Why boudoir photography?
There are other genres, kids, weddings, seniors, newborns, pets, food, and many other genres of photography that you can do, so why did I choose to be particularly a boudoir photographer?
Sometimes I struggle with articulating why I picked boudoir to concentrate on in my business. I see beauty in women and it breaks my heart when they don’t see it themselves. I believe I can show any person what I see through my camera. Women don’t know how beautiful they are in their own way, not in the commercial way that we are used to.
So a part of my life journey and calling is to show them they are beautiful, for who they are, it’s that simple. I could do it with portraits yes I know, but boudoir is like the forbidden side of us screaming out to be seen, heard, and loved. We never stop loving our bodies, even when we are 40, 50, 60, or 90. But the world has so much hate for itself and sometimes it gets to us.
But with boudoir, it’s a thrilling feeling when I show someone a side of them that they don’t get to see in the mirror. I’m growing up and I am still learning about myself and my need to make women love themselves and see themselves for who they are and love it. I think it stems from my own struggle to love myself and accept my emotional and physical self for who I am. No shame, no fear, and only pure love. I’m still working on it.
I struggled all of my life with self-image. I am like every woman you know, insecure about a part or more of my body. I think this insecurity stems from the media’s influence and the society’s messages around us, the image of young skinny flawless women (that doesn’t really exist) is what we should aspire to in their opinion. It’s hard to let go of the guilt and shame of not living up to the image of what a beautiful woman should look like in this society, it’s taking me years to get over it. Part of me doing boudoir is to fight back. I want to fight back for myself, for my mother, my sisters, my nieces, and my girlfriends. We are who we are, many sizes, many colors, many folds and wrinkles and white hairs, and we are unashamed and unapologetic.
Part of my job now is to be your mirror. Not the mirror that the world shows you and shames you for not reflecting its own thoughts of what a woman should look like, but the mirror that sees past all the lumps, bruises, and distinct marks and past the fear in your eyes. I want to be the one who shows you your own sparkle.
The transformation that takes place during our photoshoots is the best part of the whole experience for us. When a woman arrives in our studio or shooting location which can be your own home, most of the time she’s nervous, sometimes even visibly nervous. Shaky hands and voices, sweaty palms, and faces are things I encounter all the time. once they sit in the chair to get their hair and makeup done, the transformation begins. The client slowly starts to shed those signs and feelings of nervousness and anxiousness.
Then the shoot starts. The first set is prepared to get you all warmed up. When I show you, the client the back of the camera after the first set, I usually hear “OMG, that’s me? No way! I love it!” As we go into the next set and then the net, the laughter and smiles start to come out. Then she starts to feel sexy. The sexy eyes come out and you can tell that it’s starting to click with them.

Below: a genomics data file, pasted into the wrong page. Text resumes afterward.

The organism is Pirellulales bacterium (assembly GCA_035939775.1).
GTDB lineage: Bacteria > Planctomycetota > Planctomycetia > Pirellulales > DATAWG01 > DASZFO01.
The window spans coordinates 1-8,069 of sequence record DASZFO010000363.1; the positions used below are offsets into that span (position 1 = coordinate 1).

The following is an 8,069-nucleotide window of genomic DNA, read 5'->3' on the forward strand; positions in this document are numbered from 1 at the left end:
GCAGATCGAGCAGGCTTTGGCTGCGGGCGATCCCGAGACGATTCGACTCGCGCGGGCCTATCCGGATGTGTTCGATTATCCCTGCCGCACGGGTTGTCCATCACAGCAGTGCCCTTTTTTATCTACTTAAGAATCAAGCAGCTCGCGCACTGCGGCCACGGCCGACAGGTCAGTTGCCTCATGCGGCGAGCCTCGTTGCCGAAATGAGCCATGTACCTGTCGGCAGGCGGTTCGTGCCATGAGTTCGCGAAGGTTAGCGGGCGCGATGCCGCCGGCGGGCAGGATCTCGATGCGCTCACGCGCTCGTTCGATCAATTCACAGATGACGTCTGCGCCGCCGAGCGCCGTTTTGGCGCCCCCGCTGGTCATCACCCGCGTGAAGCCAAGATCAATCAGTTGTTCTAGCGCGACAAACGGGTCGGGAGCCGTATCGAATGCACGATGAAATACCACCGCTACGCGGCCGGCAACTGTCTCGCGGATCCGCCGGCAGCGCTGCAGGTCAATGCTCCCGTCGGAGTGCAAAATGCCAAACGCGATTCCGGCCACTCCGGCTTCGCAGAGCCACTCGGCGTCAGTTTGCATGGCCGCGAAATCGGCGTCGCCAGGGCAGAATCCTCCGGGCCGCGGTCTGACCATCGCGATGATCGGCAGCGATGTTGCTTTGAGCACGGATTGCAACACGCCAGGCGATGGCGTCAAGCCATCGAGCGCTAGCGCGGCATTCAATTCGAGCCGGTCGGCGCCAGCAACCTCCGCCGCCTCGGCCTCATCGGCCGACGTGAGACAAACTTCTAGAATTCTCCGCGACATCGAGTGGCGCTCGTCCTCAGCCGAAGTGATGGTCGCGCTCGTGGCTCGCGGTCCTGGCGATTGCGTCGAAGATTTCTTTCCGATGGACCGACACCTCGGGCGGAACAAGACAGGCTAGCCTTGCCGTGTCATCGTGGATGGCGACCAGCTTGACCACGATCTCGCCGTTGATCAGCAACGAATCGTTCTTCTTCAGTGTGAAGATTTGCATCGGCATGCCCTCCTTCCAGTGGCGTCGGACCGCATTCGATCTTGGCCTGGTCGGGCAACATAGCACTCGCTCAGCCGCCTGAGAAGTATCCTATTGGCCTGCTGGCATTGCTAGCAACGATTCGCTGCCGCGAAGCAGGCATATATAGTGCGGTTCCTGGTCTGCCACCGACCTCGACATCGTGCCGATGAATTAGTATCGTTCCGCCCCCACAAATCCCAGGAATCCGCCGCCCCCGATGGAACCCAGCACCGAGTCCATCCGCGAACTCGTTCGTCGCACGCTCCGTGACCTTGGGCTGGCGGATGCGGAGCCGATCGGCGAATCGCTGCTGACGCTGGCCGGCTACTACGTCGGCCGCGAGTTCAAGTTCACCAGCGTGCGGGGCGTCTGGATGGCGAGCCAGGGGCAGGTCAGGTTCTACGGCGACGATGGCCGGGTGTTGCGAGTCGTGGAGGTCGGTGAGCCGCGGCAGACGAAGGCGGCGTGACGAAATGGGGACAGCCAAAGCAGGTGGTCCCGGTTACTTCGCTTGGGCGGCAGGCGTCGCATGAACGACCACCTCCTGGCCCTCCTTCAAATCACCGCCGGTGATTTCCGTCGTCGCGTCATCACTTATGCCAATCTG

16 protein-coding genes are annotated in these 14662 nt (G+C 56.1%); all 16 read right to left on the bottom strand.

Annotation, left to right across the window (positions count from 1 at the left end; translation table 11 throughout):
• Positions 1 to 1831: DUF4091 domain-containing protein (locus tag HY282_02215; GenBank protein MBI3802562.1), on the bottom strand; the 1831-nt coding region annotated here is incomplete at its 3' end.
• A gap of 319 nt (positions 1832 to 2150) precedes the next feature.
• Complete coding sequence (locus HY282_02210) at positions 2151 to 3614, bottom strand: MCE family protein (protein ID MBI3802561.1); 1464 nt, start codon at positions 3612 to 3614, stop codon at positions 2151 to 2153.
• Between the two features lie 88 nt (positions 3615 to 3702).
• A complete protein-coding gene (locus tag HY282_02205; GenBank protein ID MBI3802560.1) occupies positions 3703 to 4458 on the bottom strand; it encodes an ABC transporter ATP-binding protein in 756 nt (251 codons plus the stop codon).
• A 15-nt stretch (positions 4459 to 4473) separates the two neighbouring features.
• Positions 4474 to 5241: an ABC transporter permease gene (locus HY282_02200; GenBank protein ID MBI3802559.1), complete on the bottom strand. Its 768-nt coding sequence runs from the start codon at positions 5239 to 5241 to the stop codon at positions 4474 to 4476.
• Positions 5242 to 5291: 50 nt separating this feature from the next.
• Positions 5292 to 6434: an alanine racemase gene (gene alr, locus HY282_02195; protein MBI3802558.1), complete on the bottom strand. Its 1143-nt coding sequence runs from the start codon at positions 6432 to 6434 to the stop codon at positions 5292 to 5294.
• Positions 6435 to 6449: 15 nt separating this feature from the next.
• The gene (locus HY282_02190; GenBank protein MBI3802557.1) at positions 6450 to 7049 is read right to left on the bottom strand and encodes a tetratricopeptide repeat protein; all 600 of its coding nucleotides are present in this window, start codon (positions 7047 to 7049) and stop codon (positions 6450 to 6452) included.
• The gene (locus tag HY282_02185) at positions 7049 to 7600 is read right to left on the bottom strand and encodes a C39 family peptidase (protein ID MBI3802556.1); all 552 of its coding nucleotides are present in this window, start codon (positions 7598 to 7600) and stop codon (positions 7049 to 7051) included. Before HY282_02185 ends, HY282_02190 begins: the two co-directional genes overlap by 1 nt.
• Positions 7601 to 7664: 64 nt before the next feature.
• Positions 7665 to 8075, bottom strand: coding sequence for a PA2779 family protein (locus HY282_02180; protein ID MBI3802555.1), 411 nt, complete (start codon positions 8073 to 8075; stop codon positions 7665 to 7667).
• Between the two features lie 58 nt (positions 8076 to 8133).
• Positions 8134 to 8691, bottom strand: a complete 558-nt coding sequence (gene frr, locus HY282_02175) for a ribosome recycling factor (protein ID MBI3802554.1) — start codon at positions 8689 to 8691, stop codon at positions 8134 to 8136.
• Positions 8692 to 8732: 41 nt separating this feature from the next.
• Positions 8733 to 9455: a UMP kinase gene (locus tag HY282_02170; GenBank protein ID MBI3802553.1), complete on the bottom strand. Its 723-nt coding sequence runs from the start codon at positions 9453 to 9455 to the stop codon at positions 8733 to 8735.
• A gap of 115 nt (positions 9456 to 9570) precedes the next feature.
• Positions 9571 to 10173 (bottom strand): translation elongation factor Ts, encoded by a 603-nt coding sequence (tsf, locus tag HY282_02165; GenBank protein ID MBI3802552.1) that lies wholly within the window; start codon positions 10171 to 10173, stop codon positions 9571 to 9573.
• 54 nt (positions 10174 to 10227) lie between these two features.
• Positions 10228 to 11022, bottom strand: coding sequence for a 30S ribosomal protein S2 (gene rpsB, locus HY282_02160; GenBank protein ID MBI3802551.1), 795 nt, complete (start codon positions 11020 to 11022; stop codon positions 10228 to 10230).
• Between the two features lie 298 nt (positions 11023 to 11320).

By the time we finish the session and go into the reveal, we’re friends. We’ve just shared an experience that they will always remember. We’ve laughed and shared stories about our lives.
Once I show them their pictures on the screen, their jaws drop. They see themselves like they never have before. This is one of the amazing things about boudoir photography. I get a chance to show them how I see them, how their spouse sees them, and be their mirror. When they walk out that door, their smiles are so wide and they cannot wait to tell all their friends about what they just did.
A piece of my story
When I moved to the USA to study, I didn’t know I’m going to stumble upon photography classes. I fell in love with photography because it’s the documentation of our lives and many other reasons. For now, I’ll mention my fear of being in front of the camera. In 2016 I needed to create a video to tell my clients what to expect during their photoshoots. during filming, I was terrified of the camera, I was shaking and shivering and words weren’t coming out. Being for years behind the camera has disconnected me from me. I don’t have photographs of myself for about 12 years. When I saw myself on the video camera for the first time, I was terrified of how I looked. I didn’t look 18 anymore, I wasn’t the 127 lbs that I came to the USA with and I had facial lines AND a double chin, AND a wider waist than I thought I have! I thought I’m ugly and no one would want to see me in front of the camera. I judged myself very hard, I had to get over that. I kept shooting myself talking in front of the camera until I learned to love myself again for who I am. And now I give speeches pretty easily. I can improvise and I can laugh in front of 5 or 500 people with no problem. Photography did that for me, it gave me back my confidence right after I thought it stole it from me.